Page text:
It’s now over a month into university life and time to update you once again. For those of you who are wondering how long it takes to feel settled in a new place, with a new bunch of people and with a new course to tackle, this blog post should reassure you. Following the madness of Freshers’ and the excitement of the initial weeks, I now really do feel at home here and have managed to settle into university life properly. This does not mean that life is any less hectic, every day is still packed to the brim, but I feel I have found my feet and feel more confident with student living.
Academic side of things
Five weeks in and the IMEE course is just getting going. The study hours have increased accordingly but the new topics I've had to grasp have been both challenging and exciting. When I've had any queries I have been reassured by the ease with which I can email or approach my various lecturers and ask them for help - there's no question too big or small. My Further Maths A-level was definitely a good thing to do for this engineering course and it has helped with the maths elements covered so far but a recent highlight has involved a real Red Bull F1 car! The University of Bath played host to Al Peasland, Head of Technical Partnerships for Infiniti Red Bull Racing, and this was a chance to get away from the maths for a moment and see the glamorous side of engineering close at hand. Hundreds of budding engineers, myself included, queued to ensure the best seats in front of a genuine Red Bull F1 car. Fuelled by a certain energy drink, supplied free of course, we all sat open mouthed as Peasland delivered an inspirational speech on the work his team is doing. As if I weren't busy enough, it was time to give Team Bath Racing more thought; building, driving and racing the Formula Student racing car suddenly seemed very interesting indeed.
Sporty side of things
As mentioned in a previous post, I quickly realised that it would be foolish not to use the incredible sporting facilities here at Bath and that participating in sport would enhance my student life greatly. It is undoubtedly an excellent method of overcoming the less welcome effects of the odd night out, but also an opportunity to broaden your social circles and meet likeminded people from a range of different academic disciplines.
The rowing training is now in full swing and although painful at times I've found friends that I would not otherwise have met. Circuit training with the novice rowing team is attended by loads of people from all over the place and is a talking point of the week. Following circuits you may be aching from head to toe but you know that you couldn't have started the day in a better way as you walk out of Founder's Hall feeling like a champion (along with about 100 other champions!). The sessions on the river at the weekend are also a great way to clear the mind and see Bath from a completely different angle. I'm not sure if I will become one of the best rowers in the world but this new activity has definitely been a good way to feel part of a team and part of the university. It has been exciting to try something new and have physical challenges to balance the academic ones.
Practical side of things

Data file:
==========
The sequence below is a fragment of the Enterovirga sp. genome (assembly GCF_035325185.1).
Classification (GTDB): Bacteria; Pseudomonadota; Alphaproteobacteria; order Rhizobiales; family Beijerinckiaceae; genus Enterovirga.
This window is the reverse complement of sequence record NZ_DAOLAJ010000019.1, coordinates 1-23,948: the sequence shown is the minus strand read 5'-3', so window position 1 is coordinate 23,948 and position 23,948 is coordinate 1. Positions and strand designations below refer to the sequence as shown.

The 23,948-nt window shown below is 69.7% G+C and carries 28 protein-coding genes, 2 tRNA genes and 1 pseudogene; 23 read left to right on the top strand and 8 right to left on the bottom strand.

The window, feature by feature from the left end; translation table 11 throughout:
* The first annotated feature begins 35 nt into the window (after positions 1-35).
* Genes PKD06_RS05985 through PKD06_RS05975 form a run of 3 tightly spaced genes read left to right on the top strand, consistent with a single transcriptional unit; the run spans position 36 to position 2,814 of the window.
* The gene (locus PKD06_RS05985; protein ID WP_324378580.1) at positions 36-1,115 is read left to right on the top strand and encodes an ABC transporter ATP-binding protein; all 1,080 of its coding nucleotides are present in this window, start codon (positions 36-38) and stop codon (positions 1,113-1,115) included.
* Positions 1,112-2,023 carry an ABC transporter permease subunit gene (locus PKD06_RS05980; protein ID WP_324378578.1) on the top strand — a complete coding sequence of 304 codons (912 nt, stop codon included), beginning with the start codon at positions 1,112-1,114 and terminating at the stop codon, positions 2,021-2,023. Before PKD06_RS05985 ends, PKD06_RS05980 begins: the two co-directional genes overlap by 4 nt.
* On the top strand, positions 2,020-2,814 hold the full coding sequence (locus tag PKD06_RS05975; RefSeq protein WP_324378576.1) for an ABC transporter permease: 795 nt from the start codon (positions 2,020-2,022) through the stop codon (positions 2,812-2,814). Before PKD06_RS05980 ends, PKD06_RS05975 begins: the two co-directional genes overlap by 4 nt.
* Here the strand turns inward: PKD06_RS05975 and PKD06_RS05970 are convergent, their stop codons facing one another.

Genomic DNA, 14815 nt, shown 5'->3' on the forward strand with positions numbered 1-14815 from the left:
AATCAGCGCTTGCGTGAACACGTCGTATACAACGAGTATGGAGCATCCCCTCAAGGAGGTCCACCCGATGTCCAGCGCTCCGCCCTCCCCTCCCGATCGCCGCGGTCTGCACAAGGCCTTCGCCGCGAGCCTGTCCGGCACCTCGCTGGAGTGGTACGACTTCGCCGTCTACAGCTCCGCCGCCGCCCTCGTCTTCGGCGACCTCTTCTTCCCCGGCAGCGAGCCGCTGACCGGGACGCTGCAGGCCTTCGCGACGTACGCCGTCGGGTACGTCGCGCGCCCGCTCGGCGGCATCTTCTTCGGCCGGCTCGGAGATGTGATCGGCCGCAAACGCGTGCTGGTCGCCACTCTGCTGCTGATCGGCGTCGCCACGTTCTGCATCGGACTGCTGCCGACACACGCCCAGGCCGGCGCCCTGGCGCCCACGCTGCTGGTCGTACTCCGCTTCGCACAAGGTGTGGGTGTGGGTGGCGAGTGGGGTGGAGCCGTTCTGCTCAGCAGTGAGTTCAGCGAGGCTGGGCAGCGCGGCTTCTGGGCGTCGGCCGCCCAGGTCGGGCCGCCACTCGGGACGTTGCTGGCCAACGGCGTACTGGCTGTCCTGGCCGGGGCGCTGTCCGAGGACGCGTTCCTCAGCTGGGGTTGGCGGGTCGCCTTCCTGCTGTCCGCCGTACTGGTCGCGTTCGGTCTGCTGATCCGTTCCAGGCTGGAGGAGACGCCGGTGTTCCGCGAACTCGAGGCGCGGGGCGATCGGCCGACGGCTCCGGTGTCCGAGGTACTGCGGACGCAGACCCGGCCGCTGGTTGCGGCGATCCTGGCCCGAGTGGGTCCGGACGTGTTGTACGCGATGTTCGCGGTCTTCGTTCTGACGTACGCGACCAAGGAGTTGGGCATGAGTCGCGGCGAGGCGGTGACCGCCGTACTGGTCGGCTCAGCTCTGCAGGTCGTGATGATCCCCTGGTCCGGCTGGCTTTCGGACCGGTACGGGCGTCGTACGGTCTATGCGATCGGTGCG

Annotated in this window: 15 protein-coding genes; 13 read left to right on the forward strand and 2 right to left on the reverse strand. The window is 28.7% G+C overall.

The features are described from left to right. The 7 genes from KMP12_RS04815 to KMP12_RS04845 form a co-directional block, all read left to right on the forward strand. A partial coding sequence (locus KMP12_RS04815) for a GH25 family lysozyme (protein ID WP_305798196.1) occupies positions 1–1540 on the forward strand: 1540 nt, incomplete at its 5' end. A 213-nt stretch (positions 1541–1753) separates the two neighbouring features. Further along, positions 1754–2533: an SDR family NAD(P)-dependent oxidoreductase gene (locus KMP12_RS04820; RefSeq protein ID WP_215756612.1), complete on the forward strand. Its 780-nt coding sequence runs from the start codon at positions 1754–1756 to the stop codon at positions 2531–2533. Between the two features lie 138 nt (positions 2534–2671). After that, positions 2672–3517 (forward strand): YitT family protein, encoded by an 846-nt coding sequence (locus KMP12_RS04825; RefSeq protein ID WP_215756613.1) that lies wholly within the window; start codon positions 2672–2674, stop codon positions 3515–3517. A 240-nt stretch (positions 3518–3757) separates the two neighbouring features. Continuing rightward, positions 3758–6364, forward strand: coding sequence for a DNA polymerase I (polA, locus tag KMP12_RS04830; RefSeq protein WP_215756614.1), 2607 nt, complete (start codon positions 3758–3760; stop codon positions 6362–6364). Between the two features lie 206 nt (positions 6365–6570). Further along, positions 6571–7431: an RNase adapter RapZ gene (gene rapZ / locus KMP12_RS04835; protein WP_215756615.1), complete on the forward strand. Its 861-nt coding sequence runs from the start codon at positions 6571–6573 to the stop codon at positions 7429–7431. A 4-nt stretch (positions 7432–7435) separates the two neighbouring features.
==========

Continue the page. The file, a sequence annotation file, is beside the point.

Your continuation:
I was convinced that I had packed too much to come to university but as the weeks have progressed plenty of students are making phone calls home to ask for a delivery of forgotten items. I realised that it would be fantastic to have my bike on campus and despite the hills of Bath, it would be very useful for early morning outings to the boathouse. Plus, I could enjoy some road cycling with other keen cyclists and explore the surrounding area. So the inevitable phone call took place and soon I too was unloading another car boot full of gear that had been left behind on the initial trip - happily my bike is now here along with industrial quantities of pasta, cereals and toiletries lest I starve or forget to wash! I suppose it is natural that you discover what you really need as the weeks go by - I am sure that I will become more expert as the terms go by so that I learn to utilise the car lift to Bath to full advantage and prevent unnecessary purchases of items that are sat at home in the shires.
Social side of things
Just when you think you have an hour to yourself you find that something is going on in your halls or there is yet another un-missable event taking place. This week I got a chance to go out in Bath itself and the city really does offer a choice of venues that are ideal for a fantastic night out with friends even on a student budget. Although not as big or as well renowned as the nightlife in Bristol, the quaint bars and clubs make for a brilliant night. The fact that the rowers are generally taller than the majority of people on campus is also a huge help when trying to find friends across the dance floor!
Resident Tutors also ensure that you never have a chance to feel lonely or at a loose end. They concoct a diary of events held throughout the semester and only add to the seemingly endless list of activities both on and off campus. This week, despite a very packed schedule, I went down to 'Revolutions' in the city for a ‘cocktail master class’ kindly arranged by our Resident Tutors on Tuesday evening. This was yet another great University of Bath experience and I ended up meeting yet more people I’d otherwise never have got to know – it was such brilliant value for money too!
Perhaps not the best preparation for the following morning's circuits but never mind… at least it's all feeling like home now.